3rd Grade - Be Able To Generalize Results

Be Able to Generalize Results
Develop generalizations of the results obtained and apply them in other circumstances.
Mathematical Reasoning: develop generalization of results, problem solving The answer or process to solve a problem is similar to another problem or situation and can therefore be applied to the new problem or situation, as well.

Sample Problems


If you know that you can find even numbers by skipping every other number and that’s also counting by 2s, such as 2, 4, 6, 8, can you apply 1010, 1012, 1014, etc? (Yes.)


If it gets dark at 8pm, is it reasonable to say that it will get dark tomorrow at 8pm? (Yes)


1 x 11 = 11, 2 x 11 = 22, 3 x 11 = 33 Do you see a number pattern? (any number 1-9 times 11 is that number doubled)


What is the pattern? 23, 27, 31, 35 (+ 4)


What is the next number? 95, 100, 105, 110, 115 _____ (120; +5)

Learning Tips


If you’re a person who likes order and enjoys tasks that require organization, you are aware of how important a sense of order is to creating a lifestyle that minimizes chaos. Third grade children often do not yet have a sense of how much of our life rhythms revolve around patterns—from the regularity of our world’s light/dark rhythms to the predictable schedule of school days, offset by the more freestyle days of summer and vacations. It is important to point out these patterns to your child in daily conversation, planning, and activities. Not only will this sense of order help them mathematically, it will also assist them in daily living.


When you work on math problems with your child take every opportunity you can to help children see the patterns that are developing in their increasing understanding. For example, “skip-counting: of which counting by 2’s is the most common but it is possible (and desirable) to skip-count by 3’s, 4’s, 5’s, 6’s, 7’s, 8’s, 9’s, 10’s, and possibly even 11’s and 12’s shows children that there is order and a recognizable pattern to the way we group like-sized groups of items so they can be quickly counted and combined. When children see that there are really only a few types of word problems and that all problems are based on some slight variation of one of those types, their anxiety about the amount of material that must be learned diminishes. Similarly, when you can show them that because, for example, 8 x 7 is really the same problem as 7 x 8, so in reality there are many fewer multiplication facts to memorize, children can see that noticing the patterns they encounter and figuring out a way to use them will, in the long run, save them time and effort.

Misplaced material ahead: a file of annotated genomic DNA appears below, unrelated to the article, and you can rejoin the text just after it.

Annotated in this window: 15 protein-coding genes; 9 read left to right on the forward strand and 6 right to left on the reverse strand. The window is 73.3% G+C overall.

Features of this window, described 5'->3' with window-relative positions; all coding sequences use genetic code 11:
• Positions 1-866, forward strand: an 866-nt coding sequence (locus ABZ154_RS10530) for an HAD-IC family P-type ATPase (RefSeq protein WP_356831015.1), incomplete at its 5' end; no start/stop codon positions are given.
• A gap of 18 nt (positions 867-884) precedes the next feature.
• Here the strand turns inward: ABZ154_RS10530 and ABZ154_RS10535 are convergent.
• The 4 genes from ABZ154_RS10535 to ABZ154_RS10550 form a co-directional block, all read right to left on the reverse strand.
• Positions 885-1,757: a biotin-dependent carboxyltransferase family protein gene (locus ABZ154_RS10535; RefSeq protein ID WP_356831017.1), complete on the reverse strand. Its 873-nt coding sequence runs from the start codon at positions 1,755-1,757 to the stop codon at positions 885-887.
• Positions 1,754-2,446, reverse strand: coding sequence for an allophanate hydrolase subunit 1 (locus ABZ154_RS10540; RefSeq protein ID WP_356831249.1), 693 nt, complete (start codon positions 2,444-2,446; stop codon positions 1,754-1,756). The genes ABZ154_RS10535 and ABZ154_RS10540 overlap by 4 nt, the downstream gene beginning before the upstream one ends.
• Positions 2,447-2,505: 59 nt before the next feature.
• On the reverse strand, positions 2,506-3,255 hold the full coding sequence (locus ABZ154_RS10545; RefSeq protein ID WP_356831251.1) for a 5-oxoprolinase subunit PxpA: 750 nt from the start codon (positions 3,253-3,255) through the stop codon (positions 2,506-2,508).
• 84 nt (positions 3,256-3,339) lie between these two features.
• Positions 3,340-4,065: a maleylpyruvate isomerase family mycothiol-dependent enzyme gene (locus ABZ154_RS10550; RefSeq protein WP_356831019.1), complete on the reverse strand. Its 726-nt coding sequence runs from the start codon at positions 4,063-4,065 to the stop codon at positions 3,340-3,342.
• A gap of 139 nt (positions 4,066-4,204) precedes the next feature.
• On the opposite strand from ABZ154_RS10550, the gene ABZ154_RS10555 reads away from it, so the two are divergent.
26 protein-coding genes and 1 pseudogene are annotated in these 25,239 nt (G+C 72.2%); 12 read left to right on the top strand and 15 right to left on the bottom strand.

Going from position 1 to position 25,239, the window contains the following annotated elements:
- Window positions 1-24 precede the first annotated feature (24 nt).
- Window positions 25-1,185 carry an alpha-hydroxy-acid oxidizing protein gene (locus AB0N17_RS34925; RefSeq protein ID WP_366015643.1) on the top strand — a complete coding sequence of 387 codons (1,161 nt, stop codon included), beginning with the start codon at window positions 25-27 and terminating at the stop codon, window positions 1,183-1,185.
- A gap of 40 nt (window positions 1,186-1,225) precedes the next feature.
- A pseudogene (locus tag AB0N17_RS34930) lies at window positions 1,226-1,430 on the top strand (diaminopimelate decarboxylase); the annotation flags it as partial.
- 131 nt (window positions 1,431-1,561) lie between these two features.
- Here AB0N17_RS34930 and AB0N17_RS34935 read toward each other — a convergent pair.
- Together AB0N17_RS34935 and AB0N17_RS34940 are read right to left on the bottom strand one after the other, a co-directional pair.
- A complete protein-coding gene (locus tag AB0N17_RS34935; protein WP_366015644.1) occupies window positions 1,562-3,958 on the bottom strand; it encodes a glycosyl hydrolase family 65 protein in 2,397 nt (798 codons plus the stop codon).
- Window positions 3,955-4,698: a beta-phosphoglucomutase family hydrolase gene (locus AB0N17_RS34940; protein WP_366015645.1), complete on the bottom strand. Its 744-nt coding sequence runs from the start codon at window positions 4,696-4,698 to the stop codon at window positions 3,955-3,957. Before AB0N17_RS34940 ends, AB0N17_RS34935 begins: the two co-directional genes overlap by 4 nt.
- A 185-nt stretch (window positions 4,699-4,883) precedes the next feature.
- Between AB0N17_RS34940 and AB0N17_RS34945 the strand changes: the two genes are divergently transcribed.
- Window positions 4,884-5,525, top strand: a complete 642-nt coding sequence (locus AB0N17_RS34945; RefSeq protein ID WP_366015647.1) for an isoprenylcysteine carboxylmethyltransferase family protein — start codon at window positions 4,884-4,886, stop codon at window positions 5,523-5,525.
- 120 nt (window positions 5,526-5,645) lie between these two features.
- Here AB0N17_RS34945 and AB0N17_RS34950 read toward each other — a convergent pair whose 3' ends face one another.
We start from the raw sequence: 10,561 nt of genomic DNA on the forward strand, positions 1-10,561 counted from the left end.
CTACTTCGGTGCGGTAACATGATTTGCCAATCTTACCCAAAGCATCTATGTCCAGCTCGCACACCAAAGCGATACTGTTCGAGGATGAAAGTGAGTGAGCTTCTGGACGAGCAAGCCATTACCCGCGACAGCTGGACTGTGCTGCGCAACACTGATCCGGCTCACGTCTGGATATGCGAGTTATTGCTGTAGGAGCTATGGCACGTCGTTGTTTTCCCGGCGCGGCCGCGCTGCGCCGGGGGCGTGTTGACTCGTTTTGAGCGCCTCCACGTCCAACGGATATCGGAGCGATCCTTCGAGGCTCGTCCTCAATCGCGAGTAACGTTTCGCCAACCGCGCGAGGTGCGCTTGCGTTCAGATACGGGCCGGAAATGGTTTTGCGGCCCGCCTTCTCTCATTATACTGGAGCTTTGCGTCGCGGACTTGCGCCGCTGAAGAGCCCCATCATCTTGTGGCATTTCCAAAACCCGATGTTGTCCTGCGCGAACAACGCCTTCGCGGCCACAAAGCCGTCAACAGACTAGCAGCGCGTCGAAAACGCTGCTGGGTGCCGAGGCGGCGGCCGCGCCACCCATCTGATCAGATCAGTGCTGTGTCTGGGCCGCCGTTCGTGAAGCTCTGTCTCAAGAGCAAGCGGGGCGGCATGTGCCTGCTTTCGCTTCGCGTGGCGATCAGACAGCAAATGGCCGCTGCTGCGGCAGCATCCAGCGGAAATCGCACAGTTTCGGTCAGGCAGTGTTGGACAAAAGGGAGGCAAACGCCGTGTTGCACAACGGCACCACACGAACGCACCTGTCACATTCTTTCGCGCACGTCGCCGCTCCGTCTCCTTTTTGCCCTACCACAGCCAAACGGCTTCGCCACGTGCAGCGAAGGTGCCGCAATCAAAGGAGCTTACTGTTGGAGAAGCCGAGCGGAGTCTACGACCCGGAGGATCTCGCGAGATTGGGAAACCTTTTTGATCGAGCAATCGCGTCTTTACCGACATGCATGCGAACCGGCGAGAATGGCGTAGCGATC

So that your children do not use memorizing how to do every problem they encounter as their primary strategy, guide your children only until they can see the pattern involved. Help them to become independent as soon as they can manage it.


Once your child can analyze and generalize about number patterns they can use this information to create a “rule” for themselves or make a chart that summarizes their findings. A small notebook where these truths can be written will create a valuable resource for your child to use in the future. More will be gained if the child does the writing!


Often children for whom math seems “easy” are really children who quickly see and use the mathematical relationships and patterns. If your child isn’t “naturally” one of them, the skills involved can be taught. It’s mostly a matter of experience with patterns and relationships that leads to a greater understanding of them.


Of course, some relationships that seem to be patterns will turn out not to be so. Two common generalizations that children make (and are sometimes taught by adults who haven’t thought it through either!) are: “When writing numbers all numbers open to the left “(5 has a right opening and a left opening) and many numbers have no “opening” at all, as conventionally written) and “problems with big numbers will be hard” which isn’t so either; some of the trickiest involve very small numbers! If you see your child falling into such a trap—even if it is just the observation that could indeed be true in one instance that “all of the even problems on this page require me to regroup numbers and the odd ones don’t” point out that here is a situation of coincidence, not patterning. Such a convenience may well not occur again.